“An average person learned to attach emotionally to the history and affirm it,” the editorial said. “In 1990 censorship disappeared, yet the frame of mind which resulted from 60 years of constant brainwashing turned out to be much more difficult to modify than political and economic institutions.

“The identity is shaped by generations, and only profound education or communal catharsis can reframe its illusionary content. The truth about Jedwabne could catalyze such a purifying process, yet it’s hard to determine whether Poland is ready for the total reshaping of its identity.”

Indeed, Poles in general did not and do not suffer the guilt of Germans as perpetrators of the Holocaust; if anything, they suffer another kind of guilt, a guilt one Polish writer has called “guilt by neglect.”

This entailed the guilt of having been bystanders — victims of the Nazis themselves but at the same time witnesses, often indifferent or even complacent to genocide.

Communist-era taboos prevented an objective public analysis of the Holocaust, Jewish issues and history itself — and even dissident historians sometimes shied away from these issues.

Much of the material on Jedwabne that Gross consulted for his book — including research carried out by the Jewish Historical Institute — had been published or was otherwise easily available.

But, noted Petrusewicz, it lay untouched by scholars.

“Not even important dissident historians, including Jews, looked into these openly accessible archives,” she said.

“It is mind-blowing. There is no objective justification for it. There was an enormous block that made all of us totally blind.”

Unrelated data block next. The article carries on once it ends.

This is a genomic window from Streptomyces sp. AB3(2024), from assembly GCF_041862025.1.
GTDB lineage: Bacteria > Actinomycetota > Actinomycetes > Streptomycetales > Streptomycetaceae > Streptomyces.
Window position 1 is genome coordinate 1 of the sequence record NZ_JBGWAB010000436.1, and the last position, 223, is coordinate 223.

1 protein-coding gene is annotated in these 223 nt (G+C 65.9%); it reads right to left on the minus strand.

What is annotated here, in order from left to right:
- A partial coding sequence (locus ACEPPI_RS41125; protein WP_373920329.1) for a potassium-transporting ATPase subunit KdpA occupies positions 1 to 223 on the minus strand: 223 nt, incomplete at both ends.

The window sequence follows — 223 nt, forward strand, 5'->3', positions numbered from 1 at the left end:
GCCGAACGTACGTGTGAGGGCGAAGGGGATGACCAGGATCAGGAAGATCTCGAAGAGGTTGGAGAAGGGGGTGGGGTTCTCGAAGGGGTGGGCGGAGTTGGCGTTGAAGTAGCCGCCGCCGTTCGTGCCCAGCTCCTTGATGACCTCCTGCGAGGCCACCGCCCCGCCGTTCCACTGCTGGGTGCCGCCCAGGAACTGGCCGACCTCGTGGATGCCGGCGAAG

This isn’t the first time the issue of Poland’s role and responsibility in the Shoah has been aired in Poland.

But it marks the first time such themes are being touched in a Poland that has a functioning democracy, market economy and free press.

For example, Claude Lanzmann’s epic film “Shoah” sparked unprecedented discussion and generally outraged reaction after parts of it were shown on Polish television in the mid-1980s. Lanzmann himself accused Poles of involvement in the Holocaust, prompting an official protest from Poland’s Communist government.

In 1987, a Krakow scholar published an article in a liberal Catholic weekly saying Poles should feel some complicity in the Holocaust, if only because of their indifference.

This touched off an exchange of articles that British scholar Antony Polonsky described as “the most profound discussion since 1945 of the Holocaust in Poland and, above all, of the vexed question of the Polish response to the mass murder of the Jews.”

It was the first time these highly-charged issues, incorporating a full range of philo- and anti-Semitic views and rival visions of Poland and its past, were aired in a public, if still limited, forum.

The Jedwabne debates have included hundreds of published articles, broadcasts, round-table discussions, sermons and letters to the editor.

There are several Web sites devoted to the issue, including, which lists dozens of articles in English.

Few believe the official ceremony will put an end to the discussion or the difficult process of coming to terms with the past.

“It’s a good thing it is happening, but it’s not the end of the story by any means — nor should it be,” said Petrusewicz.